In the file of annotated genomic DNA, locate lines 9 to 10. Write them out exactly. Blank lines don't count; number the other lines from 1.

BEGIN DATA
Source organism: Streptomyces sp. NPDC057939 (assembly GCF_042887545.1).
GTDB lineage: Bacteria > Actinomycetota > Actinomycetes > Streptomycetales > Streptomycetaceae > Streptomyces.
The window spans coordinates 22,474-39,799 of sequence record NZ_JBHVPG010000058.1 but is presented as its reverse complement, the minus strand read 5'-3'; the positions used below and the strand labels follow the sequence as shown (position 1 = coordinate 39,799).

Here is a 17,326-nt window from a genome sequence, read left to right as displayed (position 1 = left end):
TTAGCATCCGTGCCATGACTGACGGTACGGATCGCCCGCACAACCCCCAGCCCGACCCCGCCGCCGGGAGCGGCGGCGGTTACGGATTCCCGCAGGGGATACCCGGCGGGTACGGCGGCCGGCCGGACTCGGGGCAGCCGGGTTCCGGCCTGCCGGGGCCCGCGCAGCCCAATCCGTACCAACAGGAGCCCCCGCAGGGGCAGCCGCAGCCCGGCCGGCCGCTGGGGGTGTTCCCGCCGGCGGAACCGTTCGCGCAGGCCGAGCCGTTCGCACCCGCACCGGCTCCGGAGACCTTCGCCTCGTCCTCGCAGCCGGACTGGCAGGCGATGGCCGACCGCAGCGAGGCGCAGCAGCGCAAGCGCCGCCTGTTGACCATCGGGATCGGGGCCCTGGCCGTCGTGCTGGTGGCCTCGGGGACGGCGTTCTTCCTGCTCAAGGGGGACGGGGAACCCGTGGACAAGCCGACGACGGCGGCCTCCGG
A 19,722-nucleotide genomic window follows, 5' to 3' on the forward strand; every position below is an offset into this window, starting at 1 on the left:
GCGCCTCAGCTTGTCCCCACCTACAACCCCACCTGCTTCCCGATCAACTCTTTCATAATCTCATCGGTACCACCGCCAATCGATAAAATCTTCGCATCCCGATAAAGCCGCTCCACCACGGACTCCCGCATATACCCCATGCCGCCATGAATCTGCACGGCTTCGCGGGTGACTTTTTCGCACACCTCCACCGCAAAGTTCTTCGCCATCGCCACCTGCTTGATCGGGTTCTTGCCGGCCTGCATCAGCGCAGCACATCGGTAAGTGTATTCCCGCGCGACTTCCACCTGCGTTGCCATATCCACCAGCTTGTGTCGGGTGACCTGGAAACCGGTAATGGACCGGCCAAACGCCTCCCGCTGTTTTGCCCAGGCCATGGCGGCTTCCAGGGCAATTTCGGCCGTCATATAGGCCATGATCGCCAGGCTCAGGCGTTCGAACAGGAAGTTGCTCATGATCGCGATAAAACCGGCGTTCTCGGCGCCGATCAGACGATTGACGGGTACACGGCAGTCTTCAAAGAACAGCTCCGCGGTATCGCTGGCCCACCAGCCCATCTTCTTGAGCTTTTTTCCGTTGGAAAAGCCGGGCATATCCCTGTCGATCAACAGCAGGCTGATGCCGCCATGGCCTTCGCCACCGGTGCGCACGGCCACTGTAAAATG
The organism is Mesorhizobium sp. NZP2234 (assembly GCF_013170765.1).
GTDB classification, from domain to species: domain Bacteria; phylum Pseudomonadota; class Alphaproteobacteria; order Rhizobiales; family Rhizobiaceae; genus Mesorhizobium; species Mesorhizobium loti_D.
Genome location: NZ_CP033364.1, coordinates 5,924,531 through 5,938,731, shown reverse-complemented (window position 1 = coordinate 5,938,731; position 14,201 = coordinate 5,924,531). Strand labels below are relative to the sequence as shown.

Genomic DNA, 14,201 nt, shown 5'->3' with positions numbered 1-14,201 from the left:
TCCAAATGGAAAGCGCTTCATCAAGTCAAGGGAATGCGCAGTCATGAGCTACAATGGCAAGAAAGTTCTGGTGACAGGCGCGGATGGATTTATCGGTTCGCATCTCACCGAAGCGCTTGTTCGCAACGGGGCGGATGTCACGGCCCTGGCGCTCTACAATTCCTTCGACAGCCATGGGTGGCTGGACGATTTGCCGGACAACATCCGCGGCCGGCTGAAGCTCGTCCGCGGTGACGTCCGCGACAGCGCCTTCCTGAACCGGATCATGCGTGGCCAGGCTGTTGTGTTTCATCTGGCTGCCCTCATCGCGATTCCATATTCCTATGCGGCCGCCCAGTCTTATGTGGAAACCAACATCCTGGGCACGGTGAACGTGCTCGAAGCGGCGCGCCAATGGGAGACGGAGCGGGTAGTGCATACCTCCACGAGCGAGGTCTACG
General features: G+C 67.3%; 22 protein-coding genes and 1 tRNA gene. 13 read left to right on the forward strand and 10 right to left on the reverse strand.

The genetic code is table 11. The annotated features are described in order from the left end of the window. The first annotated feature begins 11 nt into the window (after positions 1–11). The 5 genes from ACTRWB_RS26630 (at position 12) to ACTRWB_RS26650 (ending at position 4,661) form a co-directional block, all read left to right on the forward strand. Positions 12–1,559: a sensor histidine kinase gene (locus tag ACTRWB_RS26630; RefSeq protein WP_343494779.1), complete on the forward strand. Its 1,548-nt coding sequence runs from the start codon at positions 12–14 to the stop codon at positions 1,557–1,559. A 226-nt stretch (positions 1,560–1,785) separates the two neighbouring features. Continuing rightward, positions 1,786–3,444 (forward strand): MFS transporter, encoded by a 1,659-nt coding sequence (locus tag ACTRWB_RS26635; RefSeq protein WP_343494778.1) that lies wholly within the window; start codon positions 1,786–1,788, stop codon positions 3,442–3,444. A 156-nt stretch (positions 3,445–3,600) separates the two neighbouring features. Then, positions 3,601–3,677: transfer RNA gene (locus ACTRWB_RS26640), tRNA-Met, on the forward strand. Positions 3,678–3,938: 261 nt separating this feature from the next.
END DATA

GTDB classification, from domain to species: domain Bacteria; phylum Pseudomonadota; class Alphaproteobacteria; order Rhizobiales; family Rhizobiaceae; genus Mesorhizobium; species Mesorhizobium loti_D.
Genome location: NZ_CP033364.1, coordinates 5,924,531 through 5,938,731, shown reverse-complemented (window position 1 = coordinate 5,938,731; position 14,201 = coordinate 5,924,531). Strand labels below are relative to the sequence as shown.